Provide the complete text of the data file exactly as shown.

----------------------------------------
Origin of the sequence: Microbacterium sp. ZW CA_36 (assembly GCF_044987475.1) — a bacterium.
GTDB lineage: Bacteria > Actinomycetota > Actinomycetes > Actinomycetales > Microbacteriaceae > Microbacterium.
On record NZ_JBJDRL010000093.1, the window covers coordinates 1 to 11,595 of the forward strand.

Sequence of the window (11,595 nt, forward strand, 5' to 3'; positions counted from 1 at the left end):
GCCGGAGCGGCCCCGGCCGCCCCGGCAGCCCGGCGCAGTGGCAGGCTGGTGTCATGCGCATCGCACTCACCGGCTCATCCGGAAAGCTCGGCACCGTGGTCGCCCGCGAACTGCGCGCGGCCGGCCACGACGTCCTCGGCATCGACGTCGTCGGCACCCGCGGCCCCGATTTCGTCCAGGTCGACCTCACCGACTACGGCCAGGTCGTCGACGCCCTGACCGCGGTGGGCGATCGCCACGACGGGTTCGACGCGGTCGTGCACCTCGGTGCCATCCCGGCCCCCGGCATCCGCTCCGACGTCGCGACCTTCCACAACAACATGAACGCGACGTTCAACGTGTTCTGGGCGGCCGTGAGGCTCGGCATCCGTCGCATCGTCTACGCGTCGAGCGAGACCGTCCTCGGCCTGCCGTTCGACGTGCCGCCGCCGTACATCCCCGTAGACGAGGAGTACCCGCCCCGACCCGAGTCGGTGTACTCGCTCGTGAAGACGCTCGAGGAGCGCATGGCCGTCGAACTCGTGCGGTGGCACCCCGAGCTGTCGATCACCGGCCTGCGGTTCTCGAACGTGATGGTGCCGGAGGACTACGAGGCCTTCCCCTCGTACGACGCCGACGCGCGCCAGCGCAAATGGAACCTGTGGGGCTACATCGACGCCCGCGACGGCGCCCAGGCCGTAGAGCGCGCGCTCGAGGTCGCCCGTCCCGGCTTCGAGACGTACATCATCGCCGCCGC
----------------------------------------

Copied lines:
Origin of the sequence: Microbacterium sp. ZW CA_36 (assembly GCF_044987475.1) — a bacterium.
GTDB lineage: Bacteria > Actinomycetota > Actinomycetes > Actinomycetales > Microbacteriaceae > Microbacterium.
On record NZ_JBJDRL010000093.1, the window covers coordinates 1 to 11,595 of the forward strand.

Sequence of the window (11,595 nt, forward strand, 5' to 3'; positions counted from 1 at the left end):
GCCGGAGCGGCCCCGGCCGCCCCGGCAGCCCGGCGCAGTGGCAGGCTGGTGTCATGCGCATCGCACTCACCGGCTCATCCGGAAAGCTCGGCACCGTGGTCGCCCGCGAACTGCGCGCGGCCGGCCACGACGTCCTCGGCATCGACGTCGTCGGCACCCGCGGCCCCGATTTCGTCCAGGTCGACCTCACCGACTACGGCCAGGTCGTCGACGCCCTGACCGCGGTGGGCGATCGCCACGACGGGTTCGACGCGGTCGTGCACCTCGGTGCCATCCCGGCCCCCGGCATCCGCTCCGACGTCGCGACCTTCCACAACAACATGAACGCGACGTTCAACGTGTTCTGGGCGGCCGTGAGGCTCGGCATCCGTCGCATCGTCTACGCGTCGAGCGAGACCGTCCTCGGCCTGCCGTTCGACGTGCCGCCGCCGTACATCCCCGTAGACGAGGAGTACCCGCCCCGACCCGAGTCGGTGTACTCGCTCGTGAAGACGCTCGAGGAGCGCATGGCCGTCGAACTCGTGCGGTGGCACCCCGAGCTGTCGATCACCGGCCTGCGGTTCTCGAACGTGATGGTGCCGGAGGACTACGAGGCCTTCCCCTCGTACGACGCCGACGCGCGCCAGCGCAAATGGAACCTGTGGGGCTACATCGACGCCCGCGACGGCGCCCAGGCCGTAGAGCGCGCGCTCGAGGTCGCCCGTCCCGGCTTCGAGACGTACATCATCGCCGCCGC